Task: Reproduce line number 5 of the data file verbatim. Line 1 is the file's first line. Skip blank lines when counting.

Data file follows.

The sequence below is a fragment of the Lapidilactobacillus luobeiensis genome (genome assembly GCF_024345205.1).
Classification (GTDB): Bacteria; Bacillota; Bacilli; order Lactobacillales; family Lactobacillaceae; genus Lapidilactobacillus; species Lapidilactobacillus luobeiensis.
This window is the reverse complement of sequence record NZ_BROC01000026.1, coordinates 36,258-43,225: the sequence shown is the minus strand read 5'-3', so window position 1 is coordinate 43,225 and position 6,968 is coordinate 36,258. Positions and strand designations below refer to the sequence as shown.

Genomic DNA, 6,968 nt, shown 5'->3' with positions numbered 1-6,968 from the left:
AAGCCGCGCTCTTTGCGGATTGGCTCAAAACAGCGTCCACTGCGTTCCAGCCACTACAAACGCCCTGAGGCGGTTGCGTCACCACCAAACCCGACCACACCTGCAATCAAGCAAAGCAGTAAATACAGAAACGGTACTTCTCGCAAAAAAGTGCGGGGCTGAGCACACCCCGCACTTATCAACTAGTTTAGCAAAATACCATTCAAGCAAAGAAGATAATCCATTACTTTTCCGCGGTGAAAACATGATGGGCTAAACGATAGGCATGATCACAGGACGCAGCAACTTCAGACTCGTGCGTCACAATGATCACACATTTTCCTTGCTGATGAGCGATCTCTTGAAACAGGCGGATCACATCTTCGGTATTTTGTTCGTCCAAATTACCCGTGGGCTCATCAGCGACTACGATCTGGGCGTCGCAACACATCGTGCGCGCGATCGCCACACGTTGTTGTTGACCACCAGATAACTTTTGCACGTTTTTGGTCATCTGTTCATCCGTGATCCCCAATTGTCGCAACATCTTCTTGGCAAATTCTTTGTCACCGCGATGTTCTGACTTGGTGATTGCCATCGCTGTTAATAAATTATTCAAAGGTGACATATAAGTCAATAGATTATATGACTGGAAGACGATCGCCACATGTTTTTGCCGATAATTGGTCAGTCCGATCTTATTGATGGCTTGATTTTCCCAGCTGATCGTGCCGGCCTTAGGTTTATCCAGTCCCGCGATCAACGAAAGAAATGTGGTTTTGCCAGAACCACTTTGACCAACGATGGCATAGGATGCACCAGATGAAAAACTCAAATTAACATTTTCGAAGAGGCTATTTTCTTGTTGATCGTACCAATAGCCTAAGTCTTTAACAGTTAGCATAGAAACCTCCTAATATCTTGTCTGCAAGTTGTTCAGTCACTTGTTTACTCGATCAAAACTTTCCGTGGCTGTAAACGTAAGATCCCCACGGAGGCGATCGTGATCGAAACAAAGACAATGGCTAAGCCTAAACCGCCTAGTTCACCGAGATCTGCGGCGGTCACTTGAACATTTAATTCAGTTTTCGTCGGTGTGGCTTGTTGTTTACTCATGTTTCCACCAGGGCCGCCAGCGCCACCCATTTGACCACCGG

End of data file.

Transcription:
AAGCCGCGCTCTTTGCGGATTGGCTCAAAACAGCGTCCACTGCGTTCCAGCCACTACAAACGCCCTGAGGCGGTTGCGTCACCACCAAACCCGACCACACCTGCAATCAAGCAAAGCAGTAAATACAGAAACGGTACTTCTCGCAAAAAAGTGCGGGGCTGAGCACACCCCGCACTTATCAACTAGTTTAGCAAAATACCATTCAAGCAAAGAAGATAATCCATTACTTTTCCGCGGTGAAAACATGATGGGCTAAACGATAGGCATGATCACAGGACGCAGCAACTTCAGACTCGTGCGTCACAATGATCACACATTTTCCTTGCTGATGAGCGATCTCTTGAAACAGGCGGATCACATCTTCGGTATTTTGTTCGTCCAAATTACCCGTGGGCTCATCAGCGACTACGATCTGGGCGTCGCAACACATCGTGCGCGCGATCGCCACACGTTGTTGTTGACCACCAGATAACTTTTGCACGTTTTTGGTCATCTGTTCATCCGTGATCCCCAATTGTCGCAACATCTTCTTGGCAAATTCTTTGTCACCGCGATGTTCTGACTTGGTGATTGCCATCGCTGTTAATAAATTATTCAAAGGTGACATATAAGTCAATAGATTATATGACTGGAAGACGATCGCCACATGTTTTTGCCGATAATTGGTCAGTCCGATCTTATTGATGGCTTGATTTTCCCAGCTGATCGTGCCGGCCTTAGGTTTATCCAGTCCCGCGATCAACGAAAGAAATGTGGTTTTGCCAGAACCACTTTGACCAACGATGGCATAGGATGCACCAGATGAAAAACTCAAATTAACATTTTCGAAGAGGCTATTTTCTTGTTGATCGTACCAATAGCCTAAGTCTTTAACAGTTAGCATAGAAACCTCCTAATATCTTGTCTGCAAGTTGTTCAGTCACTTGTTTACTCGATCAAAACTTTCCGTGGCTGTAAACGTAAGATCCCCACGGAGGCGATCGTGATCGAAACAAAGACAATGGCTAAGCCTAAACCGCCTAGTTCACCGAGATCTGCGGCGGTCACTTGAACATTTAATTCAGTTTTCGTCGGTGTGGCTTGTTGTTTACTCATGTTTCCACCAGGGCCGCCAGCGCCACCCATTTGACCACCGG